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Jhené Aiko: The Arrival

Fresh off appearances on the latest LPs from both Drake and Big Sean, our compadres at HYPETRAK were lucky enough to have the opportunity to sit down with singer/swongwriter Jhené Aiko. While touching on both her recently released EP Sail Out and her forthcoming full-length, Souled Out, the soulful LA native opened up about her collaboration with Childish Gambino – a bit of a modern Yoko Ono/John Lennon-inspired endeavor – the peaks and pitfalls of a career in music, an appearance by her daughter on her imminent LP, and even what she would be up to if she weren’t singing. Check out a brief excerpt from the interview below and head on over to HYPETRAK to read the conversation in its entirety.

How does the Sail Out EP bridge to your upcoming Souled Out LP? Where’s the connection between both projects?
The Sailed Out EP that I just put out is seven songs and serves as an introduction to people that are just getting familiar with me. I just wanted to keep it light and somewhat feature-heavy. I feel most people are starting to now getting familiar with me because of these features with Kendrick and Drake. So I wanted to keep it along the lines of that, while the album more personal, and myself digging deeper into my music and my stories. I think the EP is the appetizer before the main course.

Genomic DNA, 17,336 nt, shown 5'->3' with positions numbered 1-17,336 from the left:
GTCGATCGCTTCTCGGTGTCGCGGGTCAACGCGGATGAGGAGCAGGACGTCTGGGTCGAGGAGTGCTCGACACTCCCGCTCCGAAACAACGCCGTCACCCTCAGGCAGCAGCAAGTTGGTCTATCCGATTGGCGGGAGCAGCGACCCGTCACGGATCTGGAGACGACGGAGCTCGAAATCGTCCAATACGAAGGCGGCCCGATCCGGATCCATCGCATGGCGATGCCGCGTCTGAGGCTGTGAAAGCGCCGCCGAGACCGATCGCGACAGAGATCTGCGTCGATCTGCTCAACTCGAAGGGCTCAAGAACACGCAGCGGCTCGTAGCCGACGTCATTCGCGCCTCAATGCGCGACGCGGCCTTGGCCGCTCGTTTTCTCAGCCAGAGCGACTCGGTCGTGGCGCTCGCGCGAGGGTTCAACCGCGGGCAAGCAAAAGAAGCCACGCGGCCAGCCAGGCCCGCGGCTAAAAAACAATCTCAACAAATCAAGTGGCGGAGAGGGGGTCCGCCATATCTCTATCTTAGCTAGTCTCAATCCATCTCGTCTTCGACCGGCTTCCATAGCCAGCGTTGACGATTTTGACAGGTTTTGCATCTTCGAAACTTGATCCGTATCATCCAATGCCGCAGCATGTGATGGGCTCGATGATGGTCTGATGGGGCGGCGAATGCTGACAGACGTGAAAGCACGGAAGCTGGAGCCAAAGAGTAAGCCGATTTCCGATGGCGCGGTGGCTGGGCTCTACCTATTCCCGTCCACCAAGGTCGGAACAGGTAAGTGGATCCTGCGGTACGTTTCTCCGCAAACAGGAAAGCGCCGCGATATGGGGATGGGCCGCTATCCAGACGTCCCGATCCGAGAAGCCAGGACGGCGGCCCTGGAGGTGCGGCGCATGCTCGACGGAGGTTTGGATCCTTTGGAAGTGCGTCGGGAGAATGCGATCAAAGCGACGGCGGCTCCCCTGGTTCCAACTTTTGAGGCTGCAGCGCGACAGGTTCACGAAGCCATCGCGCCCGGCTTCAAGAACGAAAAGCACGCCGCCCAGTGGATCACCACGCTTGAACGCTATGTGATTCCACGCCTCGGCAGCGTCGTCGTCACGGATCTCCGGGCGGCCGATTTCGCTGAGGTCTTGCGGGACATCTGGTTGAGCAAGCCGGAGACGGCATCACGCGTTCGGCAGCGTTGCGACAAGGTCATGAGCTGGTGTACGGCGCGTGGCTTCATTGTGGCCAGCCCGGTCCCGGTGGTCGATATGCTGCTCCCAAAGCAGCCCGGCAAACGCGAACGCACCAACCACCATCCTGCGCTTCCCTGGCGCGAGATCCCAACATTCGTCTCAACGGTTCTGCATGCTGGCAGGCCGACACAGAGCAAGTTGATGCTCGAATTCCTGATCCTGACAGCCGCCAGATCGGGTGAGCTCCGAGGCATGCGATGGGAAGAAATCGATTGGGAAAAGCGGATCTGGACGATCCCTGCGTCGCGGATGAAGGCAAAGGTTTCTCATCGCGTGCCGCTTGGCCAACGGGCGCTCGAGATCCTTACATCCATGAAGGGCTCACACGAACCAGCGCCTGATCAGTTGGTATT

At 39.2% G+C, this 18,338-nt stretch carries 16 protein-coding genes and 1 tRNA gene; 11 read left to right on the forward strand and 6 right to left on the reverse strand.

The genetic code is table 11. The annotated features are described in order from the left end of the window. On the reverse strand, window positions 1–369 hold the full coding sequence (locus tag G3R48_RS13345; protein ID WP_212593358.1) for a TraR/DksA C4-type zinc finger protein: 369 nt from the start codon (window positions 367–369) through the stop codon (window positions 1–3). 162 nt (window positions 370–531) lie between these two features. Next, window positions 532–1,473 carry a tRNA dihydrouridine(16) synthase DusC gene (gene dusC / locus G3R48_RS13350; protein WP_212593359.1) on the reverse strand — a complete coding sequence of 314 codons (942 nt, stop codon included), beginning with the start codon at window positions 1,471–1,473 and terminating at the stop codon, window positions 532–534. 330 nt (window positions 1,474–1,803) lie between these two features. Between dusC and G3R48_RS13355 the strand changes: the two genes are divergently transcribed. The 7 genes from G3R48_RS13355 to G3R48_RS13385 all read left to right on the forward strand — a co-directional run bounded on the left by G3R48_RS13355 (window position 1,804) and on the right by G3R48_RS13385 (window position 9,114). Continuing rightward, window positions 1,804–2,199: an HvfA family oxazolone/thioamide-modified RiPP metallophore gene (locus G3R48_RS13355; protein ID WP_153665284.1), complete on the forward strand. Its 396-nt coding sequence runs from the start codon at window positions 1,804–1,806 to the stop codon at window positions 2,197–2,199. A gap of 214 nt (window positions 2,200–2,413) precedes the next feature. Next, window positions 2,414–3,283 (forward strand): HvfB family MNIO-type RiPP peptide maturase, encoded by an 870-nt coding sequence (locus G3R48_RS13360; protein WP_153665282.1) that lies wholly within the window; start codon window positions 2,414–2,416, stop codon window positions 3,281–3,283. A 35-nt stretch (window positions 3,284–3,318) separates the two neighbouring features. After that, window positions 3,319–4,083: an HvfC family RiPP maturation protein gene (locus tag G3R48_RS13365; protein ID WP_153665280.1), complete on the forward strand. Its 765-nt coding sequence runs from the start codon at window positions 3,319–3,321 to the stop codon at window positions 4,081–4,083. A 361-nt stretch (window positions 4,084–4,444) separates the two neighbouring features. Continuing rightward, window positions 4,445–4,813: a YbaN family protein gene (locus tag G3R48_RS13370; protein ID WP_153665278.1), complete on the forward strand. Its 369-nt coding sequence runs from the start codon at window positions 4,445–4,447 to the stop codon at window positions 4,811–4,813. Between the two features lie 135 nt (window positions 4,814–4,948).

Your daughter serves a special guest on Souled Out. How did this come about?
That is true. I heard this No I.D. production and it was just pretty. When I started writing the song, I really wanted to make it an important one. During the writing process, I started talking about my daughter. I realized that the hook was something that sounded like something my daughter would like to sing along with. So I brought her in with me and she did it.(laughs)

If she decided to become a recording artist, would you encourage her?
I would tell her to finish school first. If she really loves singing and she really would want to do that, then she will also be able to wait. I would encourage her to get better at whatever she wanted to do while she was in school. She would just really have to make sure that she pursues something she really wanted to do because she had a passion for it and not just because I do it or to be popular. She really has to make sure that that’s what her passion was and keep her safe from all the craziness that can happen. I would just more so try to lead by example.


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